Within 3 years post-MI, 770 patients developed HF. There was a dramatic reduction of survival free of HF with increasing neutrophil tertile (Figure 1B). The 30-day survival estimates were 0.80 (95% CI, 0.77 to 0.83), 0.73 (95% CI, 0.70 to 0.77), and 0.56 (95% CI, 0.53 to 0.60) for the lower, middle, and upper neutrophil tertiles, respectively. The 3-year survival estimates were 0.72 (95% CI, 0.69 to 0.76), 0.64 (95% CI, 0.60 to 0.68), and 0.47 (95% CI, 0.43 to 0.51), for the lower, middle, and upper neutrophil tertiles, respectively. The associations between HF post-MI and neutrophil count are presented in Table 4. In the unadjusted model, there was a positive graded association between tertiles of the neutrophil count and HF post-MI. This association persisted after adding demographics, cardiovascular risk factors, comorbidity index, Killip class, use of reperfusion or revascularization, and EF separately to the model. In the ROC analysis, the addition of neutrophil count improved each of the models (Table 3). Similarly, the IDI indicated improvement in each model after the addition of the neutrophil count (Table 3). View this table: In this window In a new window Table 4. Associations Between Neutrophil Count and HF Within 3 Years After MI in 2047 Incident MI Patients in Olmsted County In ancillary analysis after excluding patients with metastatic cancer, leukemia, lymphoma, polycythemia vera, chronic pancytopenia, thrombocytopenia, myeloproliferative disorder, chemotherapy, infection, and positive anti-HIV serology, the results of the proportional-hazards regression models were similar. In the second ancillary analysis, after exclusion of patients with neutrophil count in the upper 5% and those in the lower 5% of the neutrophil count distribution the results of the proportional-hazards regression models remained unchanged. In a third ancillary analysis, adjustment for infection within 2 weeks before the MI in the models predicting death and heart failure did not change the associations between the outcomes and the

neutrophil tertiles.

Discussion
In the present population-based MI incidence cohort, the absolute neutrophil count at presentation for acute MI was strongly, positively, and independently associated with both death and HF post-MI and provided incremental value in risk discrimination over traditional risk factors. Moreover, our data are also consistent with a dose-response relationship between the magnitude of neutrophilia and both death and HF at long-term follow-up. Finally, our data also demonstrated that the increased risk for adverse events in patients in the highest neutrophil tertile at presentation with acute MI began immediately after the MI and persisted over the 3-year follow-up period. These associations were independent of age, sex, cardiovascular risk factors, comorbidities, Killip class, reperfusion or revascularization therapies, and EF.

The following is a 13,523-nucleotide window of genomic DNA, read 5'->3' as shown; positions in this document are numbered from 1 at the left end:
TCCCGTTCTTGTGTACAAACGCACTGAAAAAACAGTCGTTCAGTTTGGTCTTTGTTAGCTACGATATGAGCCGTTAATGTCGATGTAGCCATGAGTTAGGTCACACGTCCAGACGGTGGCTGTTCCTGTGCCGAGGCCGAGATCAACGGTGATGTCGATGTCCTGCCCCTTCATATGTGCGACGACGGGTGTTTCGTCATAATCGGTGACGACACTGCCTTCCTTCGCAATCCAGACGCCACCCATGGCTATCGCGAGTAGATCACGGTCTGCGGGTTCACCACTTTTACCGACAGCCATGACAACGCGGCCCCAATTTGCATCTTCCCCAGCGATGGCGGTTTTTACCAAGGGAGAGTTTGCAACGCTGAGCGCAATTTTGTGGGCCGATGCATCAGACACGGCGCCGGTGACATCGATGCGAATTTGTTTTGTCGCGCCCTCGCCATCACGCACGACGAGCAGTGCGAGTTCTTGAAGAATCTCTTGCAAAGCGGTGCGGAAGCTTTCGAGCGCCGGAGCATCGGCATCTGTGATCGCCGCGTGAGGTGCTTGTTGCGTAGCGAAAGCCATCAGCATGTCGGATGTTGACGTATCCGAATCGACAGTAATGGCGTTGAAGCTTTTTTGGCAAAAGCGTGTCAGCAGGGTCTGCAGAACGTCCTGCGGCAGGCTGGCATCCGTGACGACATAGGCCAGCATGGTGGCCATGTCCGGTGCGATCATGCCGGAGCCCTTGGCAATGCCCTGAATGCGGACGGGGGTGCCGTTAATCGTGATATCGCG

Leukocytosis and Outcomes

Several studies have reported positive associations between elevated leukocyte count and the incidence of coronary cerebrovascular diseases
32 31

2630

or

or with mortality from coronary heart

among previously healthy individuals. A prospective disease cohort study that included measurement of the dierential blood count indicated that in men the main contributor to the excess risk for ischemic heart disease events was the neutrophil count.
29

In patients with acute coronary artery disease, prior studies have reported an association of the total leukocyte count with short-term outcomes. In clinical trials of ST-elevation MI, there was an association between leukocytosis and increased short-term post-MI mortality. In the Worcester community, there was an association between leukocytosis and increased adverse outcomes during hospitalization for acute MI.
8,11,33 8 11,33

However, these

did not report on the inuence of leukocyte count studies on longer-term outcomes post-MI and did not address the incremental value of white blood cell count over the traditional clinical predictors of adverse outcomes. The present study directly addresses these gaps in knowledge.
Peripheral Neutrophils and Outcomes

Studies reporting data from secondary analyses of clinical trials which enrolled patients with ST-elevation MI have demonstrated

conicting ndings regarding the association between peripheral neutrophil count and 30-day post-MI outcomes. In a large randomized trial of clopidogrel versus placebo in ST-elevation MI patients undergoing brinolysis, the neutrophil count in the highest quartile was independently associated with the risk of
13 However, in another cardiovascular death and HF at 30 days. trial of brinolysis in ST-elevation MI, there was no signicant

12 Our association between cell counts and clinical outcomes. study examined this point in a large cohort of patients with incident MI recruited in the Olmsted County community with long-term follow-up information.

In prior studies, participants were recruited in multiple centers


34 12,13

or were recruited in an intensive coronary care

By contrast, we recruited individuals with a wide spectrum unit. of disease severity, and included patients with ST-elevation MI and those with nonST-elevation MIs, and thus extended the ndings of prior studies which included only patients with ST-elevation MI.
12,13

An elevated neutrophil to lymphocyte ratio has been previously associated with adverse outcomes in patients with suspected coronary disease,